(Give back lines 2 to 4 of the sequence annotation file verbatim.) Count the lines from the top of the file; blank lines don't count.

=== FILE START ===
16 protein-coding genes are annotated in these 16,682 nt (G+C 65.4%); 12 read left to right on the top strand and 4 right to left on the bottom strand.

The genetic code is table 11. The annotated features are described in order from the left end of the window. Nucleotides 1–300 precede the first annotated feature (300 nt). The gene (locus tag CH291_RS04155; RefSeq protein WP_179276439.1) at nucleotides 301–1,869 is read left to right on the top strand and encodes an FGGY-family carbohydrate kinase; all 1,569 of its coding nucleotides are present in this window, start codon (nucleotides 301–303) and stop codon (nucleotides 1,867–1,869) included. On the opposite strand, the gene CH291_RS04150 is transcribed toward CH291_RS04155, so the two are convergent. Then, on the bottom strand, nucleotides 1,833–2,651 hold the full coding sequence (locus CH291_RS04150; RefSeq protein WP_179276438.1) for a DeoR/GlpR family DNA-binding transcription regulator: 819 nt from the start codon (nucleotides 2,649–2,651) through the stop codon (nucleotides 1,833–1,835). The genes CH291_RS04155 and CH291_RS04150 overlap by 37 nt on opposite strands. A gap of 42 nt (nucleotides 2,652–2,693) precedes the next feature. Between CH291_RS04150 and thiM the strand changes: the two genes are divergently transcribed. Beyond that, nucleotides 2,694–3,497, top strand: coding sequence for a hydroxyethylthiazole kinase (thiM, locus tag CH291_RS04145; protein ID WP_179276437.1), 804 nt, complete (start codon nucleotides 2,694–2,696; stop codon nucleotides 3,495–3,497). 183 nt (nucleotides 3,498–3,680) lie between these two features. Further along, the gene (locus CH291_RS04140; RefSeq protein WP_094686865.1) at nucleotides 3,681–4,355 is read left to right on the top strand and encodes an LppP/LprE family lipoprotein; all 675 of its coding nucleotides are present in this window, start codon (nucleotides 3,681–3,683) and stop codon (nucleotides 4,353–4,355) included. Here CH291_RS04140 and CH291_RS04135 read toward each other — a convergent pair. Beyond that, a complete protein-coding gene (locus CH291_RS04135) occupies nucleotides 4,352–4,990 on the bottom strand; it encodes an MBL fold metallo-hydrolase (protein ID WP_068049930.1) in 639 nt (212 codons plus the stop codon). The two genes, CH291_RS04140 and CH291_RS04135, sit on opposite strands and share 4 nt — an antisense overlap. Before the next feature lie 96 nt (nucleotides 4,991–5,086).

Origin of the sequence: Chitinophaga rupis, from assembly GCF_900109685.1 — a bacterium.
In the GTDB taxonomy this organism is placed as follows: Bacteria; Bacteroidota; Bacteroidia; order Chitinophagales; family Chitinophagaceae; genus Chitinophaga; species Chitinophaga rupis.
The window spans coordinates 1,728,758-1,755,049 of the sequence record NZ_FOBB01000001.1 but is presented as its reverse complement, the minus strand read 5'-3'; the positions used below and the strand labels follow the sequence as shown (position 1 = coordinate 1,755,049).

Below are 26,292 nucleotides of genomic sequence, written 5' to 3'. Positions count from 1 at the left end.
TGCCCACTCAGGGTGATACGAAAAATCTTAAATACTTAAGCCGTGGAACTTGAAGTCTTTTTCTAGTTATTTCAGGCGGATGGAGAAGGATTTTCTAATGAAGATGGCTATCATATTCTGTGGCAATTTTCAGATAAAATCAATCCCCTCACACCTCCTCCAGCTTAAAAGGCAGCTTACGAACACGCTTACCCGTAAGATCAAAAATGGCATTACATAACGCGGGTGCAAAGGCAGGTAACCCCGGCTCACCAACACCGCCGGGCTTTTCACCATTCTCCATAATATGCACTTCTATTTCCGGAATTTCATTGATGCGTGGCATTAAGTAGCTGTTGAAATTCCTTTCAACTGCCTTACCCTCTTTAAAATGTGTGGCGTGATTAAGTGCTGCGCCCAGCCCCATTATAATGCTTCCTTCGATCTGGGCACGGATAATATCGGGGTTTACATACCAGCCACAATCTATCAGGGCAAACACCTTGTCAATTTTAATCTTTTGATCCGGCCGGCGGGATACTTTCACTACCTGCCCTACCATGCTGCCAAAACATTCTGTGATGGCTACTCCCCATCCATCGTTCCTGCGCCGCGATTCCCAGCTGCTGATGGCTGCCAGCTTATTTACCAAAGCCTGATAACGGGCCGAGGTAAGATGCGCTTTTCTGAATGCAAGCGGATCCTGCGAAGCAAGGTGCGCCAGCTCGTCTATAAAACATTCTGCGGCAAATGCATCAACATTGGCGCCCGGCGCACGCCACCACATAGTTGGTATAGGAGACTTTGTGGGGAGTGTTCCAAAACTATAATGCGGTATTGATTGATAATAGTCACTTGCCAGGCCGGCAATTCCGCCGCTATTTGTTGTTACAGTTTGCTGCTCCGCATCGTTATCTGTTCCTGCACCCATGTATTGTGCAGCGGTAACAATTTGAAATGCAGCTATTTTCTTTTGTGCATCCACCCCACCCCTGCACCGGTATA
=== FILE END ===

The genetic code is table 11. The annotated features are described in order from the left end of the window. Nucleotides 1–300 precede the first annotated feature (300 nt). The gene (locus tag CH291_RS04155; RefSeq protein WP_179276439.1) at nucleotides 301–1,869 is read left to right on the top strand and encodes an FGGY-family carbohydrate kinase; all 1,569 of its coding nucleotides are present in this window, start codon (nucleotides 301–303) and stop codon (nucleotides 1,867–1,869) included. On the opposite strand, the gene CH291_RS04150 is transcribed toward CH291_RS04155, so the two are convergent. Then, on the bottom strand, nucleotides 1,833–2,651 hold the full coding sequence (locus CH291_RS04150; RefSeq protein WP_179276438.1) for a DeoR/GlpR family DNA-binding transcription regulator: 819 nt from the start codon (nucleotides 2,649–2,651) through the stop codon (nucleotides 1,833–1,835). The genes CH291_RS04155 and CH291_RS04150 overlap by 37 nt on opposite strands. A gap of 42 nt (nucleotides 2,652–2,693) precedes the next feature. Between CH291_RS04150 and thiM the strand changes: the two genes are divergently transcribed. Beyond that, nucleotides 2,694–3,497, top strand: coding sequence for a hydroxyethylthiazole kinase (thiM, locus tag CH291_RS04145; protein ID WP_179276437.1), 804 nt, complete (start codon nucleotides 2,694–2,696; stop codon nucleotides 3,495–3,497). 183 nt (nucleotides 3,498–3,680) lie between these two features. Further along, the gene (locus CH291_RS04140; RefSeq protein WP_094686865.1) at nucleotides 3,681–4,355 is read left to right on the top strand and encodes an LppP/LprE family lipoprotein; all 675 of its coding nucleotides are present in this window, start codon (nucleotides 3,681–3,683) and stop codon (nucleotides 4,353–4,355) included. Here CH291_RS04140 and CH291_RS04135 read toward each other — a convergent pair. Beyond that, a complete protein-coding gene (locus CH291_RS04135) occupies nucleotides 4,352–4,990 on the bottom strand; it encodes an MBL fold metallo-hydrolase (protein ID WP_068049930.1) in 639 nt (212 codons plus the stop codon). The two genes, CH291_RS04140 and CH291_RS04135, sit on opposite strands and share 4 nt — an antisense overlap. Before the next feature lie 96 nt (nucleotides 4,991–5,086).

Origin of the sequence: Chitinophaga rupis, from assembly GCF_900109685.1 — a bacterium.
In the GTDB taxonomy this organism is placed as follows: Bacteria; Bacteroidota; Bacteroidia; order Chitinophagales; family Chitinophagaceae; genus Chitinophaga; species Chitinophaga rupis.